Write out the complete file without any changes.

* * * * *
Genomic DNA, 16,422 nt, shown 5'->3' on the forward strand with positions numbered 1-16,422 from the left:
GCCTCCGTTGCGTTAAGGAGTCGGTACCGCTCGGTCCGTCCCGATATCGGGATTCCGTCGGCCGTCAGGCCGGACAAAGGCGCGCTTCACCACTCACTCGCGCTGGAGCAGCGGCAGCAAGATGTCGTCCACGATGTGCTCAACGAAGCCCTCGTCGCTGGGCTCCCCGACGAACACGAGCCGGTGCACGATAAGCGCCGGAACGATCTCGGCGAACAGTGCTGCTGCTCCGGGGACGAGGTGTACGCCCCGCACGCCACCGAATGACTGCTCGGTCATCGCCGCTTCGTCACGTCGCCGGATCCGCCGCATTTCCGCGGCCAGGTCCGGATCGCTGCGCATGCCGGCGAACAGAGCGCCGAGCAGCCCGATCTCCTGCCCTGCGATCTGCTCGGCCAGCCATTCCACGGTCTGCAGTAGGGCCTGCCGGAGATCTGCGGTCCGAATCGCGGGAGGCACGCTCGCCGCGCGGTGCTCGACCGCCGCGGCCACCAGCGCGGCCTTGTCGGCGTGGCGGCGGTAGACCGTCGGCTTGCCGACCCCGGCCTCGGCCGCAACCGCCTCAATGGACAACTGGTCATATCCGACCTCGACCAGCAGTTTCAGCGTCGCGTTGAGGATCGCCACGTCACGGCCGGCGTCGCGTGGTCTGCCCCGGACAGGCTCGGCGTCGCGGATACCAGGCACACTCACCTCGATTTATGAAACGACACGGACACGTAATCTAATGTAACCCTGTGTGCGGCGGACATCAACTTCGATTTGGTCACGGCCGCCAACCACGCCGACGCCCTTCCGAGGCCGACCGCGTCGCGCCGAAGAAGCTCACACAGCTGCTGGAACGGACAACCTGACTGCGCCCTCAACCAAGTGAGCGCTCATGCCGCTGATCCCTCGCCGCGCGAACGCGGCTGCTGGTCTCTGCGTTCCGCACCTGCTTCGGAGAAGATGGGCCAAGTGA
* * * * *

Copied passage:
Genomic DNA, 16,422 nt, shown 5'->3' on the forward strand with positions numbered 1-16,422 from the left:
GCCTCCGTTGCGTTAAGGAGTCGGTACCGCTCGGTCCGTCCCGATATCGGGATTCCGTCGGCCGTCAGGCCGGACAAAGGCGCGCTTCACCACTCACTCGCGCTGGAGCAGCGGCAGCAAGATGTCGTCCACGATGTGCTCAACGAAGCCCTCGTCGCTGGGCTCCCCGACGAACACGAGCCGGTGCACGATAAGCGCCGGAACGATCTCGGCGAACAGTGCTGCTGCTCCGGGGACGAGGTGTACGCCCCGCACGCCACCGAATGACTGCTCGGTCATCGCCGCTTCGTCACGTCGCCGGATCCGCCGCATTTCCGCGGCCAGGTCCGGATCGCTGCGCATGCCGGCGAACAGAGCGCCGAGCAGCCCGATCTCCTGCCCTGCGATCTGCTCGGCCAGCCATTCCACGGTCTGCAGTAGGGCCTGCCGGAGATCTGCGGTCCGAATCGCGGGAGGCACGCTCGCCGCGCGGTGCTCGACCGCCGCGGCCACCAGCGCGGCCTTGTCGGCGTGGCGGCGGTAGACCGTCGGCTTGCCGACCCCGGCCTCGGCCGCAACCGCCTCAATGGACAACTGGTCATATCCGACCTCGACCAGCAGTTTCAGCGTCGCGTTGAGGATCGCCACGTCACGGCCGGCGTCGCGTGGTCTGCCCCGGACAGGCTCGGCGTCGCGGATACCAGGCACACTCACCTCGATTTATGAAACGACACGGACACGTAATCTAATGTAACCCTGTGTGCGGCGGACATCAACTTCGATTTGGTCACGGCCGCCAACCACGCCGACGCCCTTCCGAGGCCGACCGCGTCGCGCCGAAGAAGCTCACACAGCTGCTGGAACGGACAACCTGACTGCGCCCTCAACCAAGTGAGCGCTCATGCCGCTGATCCCTCGCCGCGCGAACGCGGCTGCTGGTCTCTGCGTTCCGCACCTGCTTCGGAGAAGATGGGCCAAGTGA